instance.GetComponent<Text>().color = Random.ColorHSV();
        instance.GetComponent<Text>().fontSize = Random.Range(14, 32);
    }
}

DO

using UnityEngine;
using UnityEngine.UI;

/// <summary>
/// Good example, you can do it like that!
/// </summary>
public class DoThat : MonoBehaviour
{
    // Reference to the prefab as Text component.
    [SerializeField]
    private Text textPrefab;

    /// <summary>
    /// Set start values.
    /// </summary>
    void Start()
    {
        CreatePrefabInstance();
    }

    /// <summary>
    /// Creating prefab instance.
    /// </summary>
    void CreatePrefabInstance()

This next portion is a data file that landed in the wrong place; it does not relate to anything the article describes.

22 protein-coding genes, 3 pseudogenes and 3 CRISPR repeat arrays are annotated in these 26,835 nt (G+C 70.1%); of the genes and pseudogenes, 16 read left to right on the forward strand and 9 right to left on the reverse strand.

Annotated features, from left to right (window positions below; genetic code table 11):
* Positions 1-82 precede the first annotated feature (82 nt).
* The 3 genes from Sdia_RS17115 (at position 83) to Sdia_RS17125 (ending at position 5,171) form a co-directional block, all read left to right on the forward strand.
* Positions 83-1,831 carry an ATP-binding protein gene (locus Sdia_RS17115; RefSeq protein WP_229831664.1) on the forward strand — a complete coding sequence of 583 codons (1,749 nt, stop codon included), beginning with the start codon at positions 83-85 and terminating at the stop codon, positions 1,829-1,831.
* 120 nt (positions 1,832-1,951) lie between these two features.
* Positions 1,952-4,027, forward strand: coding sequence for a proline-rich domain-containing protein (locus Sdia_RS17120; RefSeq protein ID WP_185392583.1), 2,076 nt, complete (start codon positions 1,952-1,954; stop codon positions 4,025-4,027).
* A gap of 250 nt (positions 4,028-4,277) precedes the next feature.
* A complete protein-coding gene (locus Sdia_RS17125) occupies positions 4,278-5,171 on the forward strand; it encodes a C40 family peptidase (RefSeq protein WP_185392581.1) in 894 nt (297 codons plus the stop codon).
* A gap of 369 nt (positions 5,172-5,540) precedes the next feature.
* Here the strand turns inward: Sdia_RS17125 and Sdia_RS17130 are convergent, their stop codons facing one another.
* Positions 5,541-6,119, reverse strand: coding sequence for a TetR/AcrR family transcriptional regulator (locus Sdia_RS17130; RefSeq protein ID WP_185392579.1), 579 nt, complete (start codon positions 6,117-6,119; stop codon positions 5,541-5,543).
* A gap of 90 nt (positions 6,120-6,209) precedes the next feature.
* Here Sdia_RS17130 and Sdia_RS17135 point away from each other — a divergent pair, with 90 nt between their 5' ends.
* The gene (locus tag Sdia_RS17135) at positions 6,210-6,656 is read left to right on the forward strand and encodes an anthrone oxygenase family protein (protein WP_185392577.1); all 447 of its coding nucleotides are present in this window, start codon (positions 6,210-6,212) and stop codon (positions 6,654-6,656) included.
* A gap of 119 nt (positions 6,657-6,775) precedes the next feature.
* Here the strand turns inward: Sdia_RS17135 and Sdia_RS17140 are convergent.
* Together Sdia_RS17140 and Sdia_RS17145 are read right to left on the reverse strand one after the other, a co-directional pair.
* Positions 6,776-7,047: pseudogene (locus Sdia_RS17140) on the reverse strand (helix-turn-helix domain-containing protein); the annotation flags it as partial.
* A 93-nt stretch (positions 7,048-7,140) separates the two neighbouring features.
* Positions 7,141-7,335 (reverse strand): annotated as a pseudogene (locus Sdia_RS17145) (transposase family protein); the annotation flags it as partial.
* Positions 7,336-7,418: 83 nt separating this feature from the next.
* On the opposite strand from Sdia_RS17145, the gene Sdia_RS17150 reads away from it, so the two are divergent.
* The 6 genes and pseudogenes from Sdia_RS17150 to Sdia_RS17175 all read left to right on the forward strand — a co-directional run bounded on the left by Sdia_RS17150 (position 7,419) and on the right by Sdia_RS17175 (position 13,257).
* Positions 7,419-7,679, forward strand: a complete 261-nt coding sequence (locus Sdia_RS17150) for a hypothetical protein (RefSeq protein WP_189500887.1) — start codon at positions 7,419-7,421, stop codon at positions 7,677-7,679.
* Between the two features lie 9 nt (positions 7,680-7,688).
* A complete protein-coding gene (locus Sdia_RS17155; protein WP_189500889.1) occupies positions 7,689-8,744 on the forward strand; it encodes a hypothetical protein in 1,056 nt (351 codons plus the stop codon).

{
        // Creating prefab instance and receiving reference to the Text component.
        var textInstance = Instantiate(textPrefab);

        // Update values for the component.
        textInstance.text = "Hello!";
        textInstance.color = Random.ColorHSV();
        textInstance.fontSize = Random.Range(14, 32);
    }
}

And by using these few methods, you can save my (and probably others) sanity. šŸ™

How about the performance

If this post didn’t convince you already, let’s speak about performance implications.

GetComponent method is resource-intensive. And those resources you can put into something else, like rendering more frames!

If you don’t believe me, you can go to my post about using Profiler and you can see it yourself.